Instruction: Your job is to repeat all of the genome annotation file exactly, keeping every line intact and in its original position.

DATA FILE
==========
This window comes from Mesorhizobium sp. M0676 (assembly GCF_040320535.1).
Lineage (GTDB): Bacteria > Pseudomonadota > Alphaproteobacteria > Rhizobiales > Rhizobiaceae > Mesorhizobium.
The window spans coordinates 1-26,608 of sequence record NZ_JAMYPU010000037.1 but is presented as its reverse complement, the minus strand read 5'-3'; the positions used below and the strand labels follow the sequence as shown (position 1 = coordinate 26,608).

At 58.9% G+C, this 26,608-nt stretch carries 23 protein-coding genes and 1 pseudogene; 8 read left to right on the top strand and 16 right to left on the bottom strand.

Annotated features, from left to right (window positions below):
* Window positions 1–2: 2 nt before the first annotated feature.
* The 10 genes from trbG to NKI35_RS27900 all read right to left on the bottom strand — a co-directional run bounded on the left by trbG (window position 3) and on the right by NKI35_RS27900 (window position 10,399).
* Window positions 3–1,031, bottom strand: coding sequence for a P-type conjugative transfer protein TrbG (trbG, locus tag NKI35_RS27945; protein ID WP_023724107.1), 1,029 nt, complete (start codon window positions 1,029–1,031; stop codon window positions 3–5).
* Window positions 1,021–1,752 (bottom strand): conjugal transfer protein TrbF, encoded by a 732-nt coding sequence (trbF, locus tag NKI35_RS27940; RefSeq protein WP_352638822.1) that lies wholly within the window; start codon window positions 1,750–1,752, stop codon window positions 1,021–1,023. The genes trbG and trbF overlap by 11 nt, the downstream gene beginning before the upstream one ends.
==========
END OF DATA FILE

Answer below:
This window comes from Mesorhizobium sp. M0676 (assembly GCF_040320535.1).
Lineage (GTDB): Bacteria > Pseudomonadota > Alphaproteobacteria > Rhizobiales > Rhizobiaceae > Mesorhizobium.
The window spans coordinates 1-26,608 of sequence record NZ_JAMYPU010000037.1 but is presented as its reverse complement, the minus strand read 5'-3'; the positions used below and the strand labels follow the sequence as shown (position 1 = coordinate 26,608).

At 58.9% G+C, this 26,608-nt stretch carries 23 protein-coding genes and 1 pseudogene; 8 read left to right on the top strand and 16 right to left on the bottom strand.

Annotated features, from left to right (window positions below):
* Window positions 1–2: 2 nt before the first annotated feature.
* The 10 genes from trbG to NKI35_RS27900 all read right to left on the bottom strand — a co-directional run bounded on the left by trbG (window position 3) and on the right by NKI35_RS27900 (window position 10,399).
* Window positions 3–1,031, bottom strand: coding sequence for a P-type conjugative transfer protein TrbG (trbG, locus tag NKI35_RS27945; protein ID WP_023724107.1), 1,029 nt, complete (start codon window positions 1,029–1,031; stop codon window positions 3–5).
* Window positions 1,021–1,752 (bottom strand): conjugal transfer protein TrbF, encoded by a 732-nt coding sequence (trbF, locus tag NKI35_RS27940; RefSeq protein WP_352638822.1) that lies wholly within the window; start codon window positions 1,750–1,752, stop codon window positions 1,021–1,023. The genes trbG and trbF overlap by 11 nt, the downstream gene beginning before the upstream one ends.